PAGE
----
Chinese designer Mario Tsai presents From The Structures at Milan design week, a solo exhibition revealing the results of experiments with contemporary production techniques.
Hangzhou-based Tsai is showing a modular lighting collection and a range of tables with bases made by bending sheets of flexible steel.
On show at Spazio Quattrocento, in Milan's Zona Tortona district, the products show the designer's material-led approach, but also reflect his desire to combine references to China's heritage with a futuristic vision.
"Older Chinese designers still focus a lot on the past and base their products on pieces from the Ming dynasty or other periods in China's history," he told Dezeen. "But China is changing and we want to make things that represent modern life."
Mario Tsai founded his studio in 2014. He describes it as "a research-oriented design studio whose core function is to explore the potential attributes of materials and new production methods while adhering to sustainable design principles".
The office works across product and installation design, and also offers creative consultancy services to brands in China and Europe. In all of its projects, it seeks to achieve a restrained aesthetic that the designer describes as "soft minimalism".
The works on show for From the Structures include the Mazha lighting system, which is inspired by the cross-shaped structure of the traditional Chinese 'mazha' seat. It comprises a series of modular lighting elements that can be extended indefinitely.
The modules are suspended from thin wires that carry a 12-volt current to the tubular light fittings. Two different configurations are possible, which allows the system to adapt to a variety of spaces.
Also on show is the Gongzheng collection of tables, which are made using simple aluminium profiles that allow for extremely long and strong surfaces to be produced.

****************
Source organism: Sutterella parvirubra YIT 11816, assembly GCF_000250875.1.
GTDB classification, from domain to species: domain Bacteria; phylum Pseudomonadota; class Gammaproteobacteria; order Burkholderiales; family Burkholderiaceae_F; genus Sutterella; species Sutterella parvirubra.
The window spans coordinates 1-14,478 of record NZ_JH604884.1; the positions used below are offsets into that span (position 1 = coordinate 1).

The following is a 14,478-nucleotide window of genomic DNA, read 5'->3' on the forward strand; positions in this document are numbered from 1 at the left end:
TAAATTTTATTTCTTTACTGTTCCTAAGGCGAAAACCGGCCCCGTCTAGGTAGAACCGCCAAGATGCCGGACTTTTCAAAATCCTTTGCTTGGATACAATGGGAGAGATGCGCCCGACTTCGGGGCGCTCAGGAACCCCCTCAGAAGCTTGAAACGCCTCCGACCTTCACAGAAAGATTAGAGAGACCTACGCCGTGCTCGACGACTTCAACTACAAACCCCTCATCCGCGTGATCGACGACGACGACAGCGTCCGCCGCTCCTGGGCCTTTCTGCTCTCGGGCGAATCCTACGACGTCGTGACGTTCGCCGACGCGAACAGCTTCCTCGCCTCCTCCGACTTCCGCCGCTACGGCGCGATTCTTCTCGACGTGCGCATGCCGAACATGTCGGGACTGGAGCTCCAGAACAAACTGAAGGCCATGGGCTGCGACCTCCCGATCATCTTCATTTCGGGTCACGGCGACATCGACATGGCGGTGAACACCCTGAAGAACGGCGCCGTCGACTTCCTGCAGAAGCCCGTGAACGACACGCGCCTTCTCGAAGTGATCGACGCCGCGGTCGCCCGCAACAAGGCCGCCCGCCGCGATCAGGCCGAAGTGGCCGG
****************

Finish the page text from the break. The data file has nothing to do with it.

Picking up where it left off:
Legs and cross braces shaped like the I-beams used in construction provide a stable base for tabletops that can be specified in various widths, thanks to an intelligent system of interlocking panels.
The use of aluminium profiles with a hollow structure means the tables are remarkably lightweight, whilst ensuring adequate strength and stability.
Finally, Tsai is exhibiting the Press tables, which utilise the elastic properties of stainless steel sheets to create a base that supports a thick steel-plate top.
The three pieces of steel are bent into shape and fixed together using screw fittings. The tabletop is then attached to a central ring using suction cups.
This is the second year running that Mario Tsai Studio has exhibited in Milan, following on from a much smaller presentation last year at the Salone Satellite event in Rho Fiera.
According to Tsai, exhibiting in Milan offers an opportunity to showcase the capabilities of Chinese design to new markets.
"A lot of media come to Milan this week and it is a very good opportunity for networking," said the designer, who added that the expense of travelling from China meant it was a decision that was not made lightly.
"We missed the chance to ship the pieces here on a boat so we had to pay a lot more to send them on a plane," he said. "It is very expensive to do this."
He claimed that plenty of young designers in China are finding work as a result of the country's booming economy, and suggested that there is a significant shift happening at the moment, as established manufacturing companies seek to use design to grow their business.
"A lot of manufacturers in China want to make the transition to become a lifestyle brand," Tsai explained.
"They have the factories and know how to produce things but they want to work with designers to help develop a brand. This is a great opportunity and we are helping some of these companies through our consultancy."
Tsai's previous projects have included a pair of tables with handles that allow them to be moved around easily, and a collection of wall-mounted shelves designed for Danish brand Ferm Living that appear to be mounted without the use of any fixtures.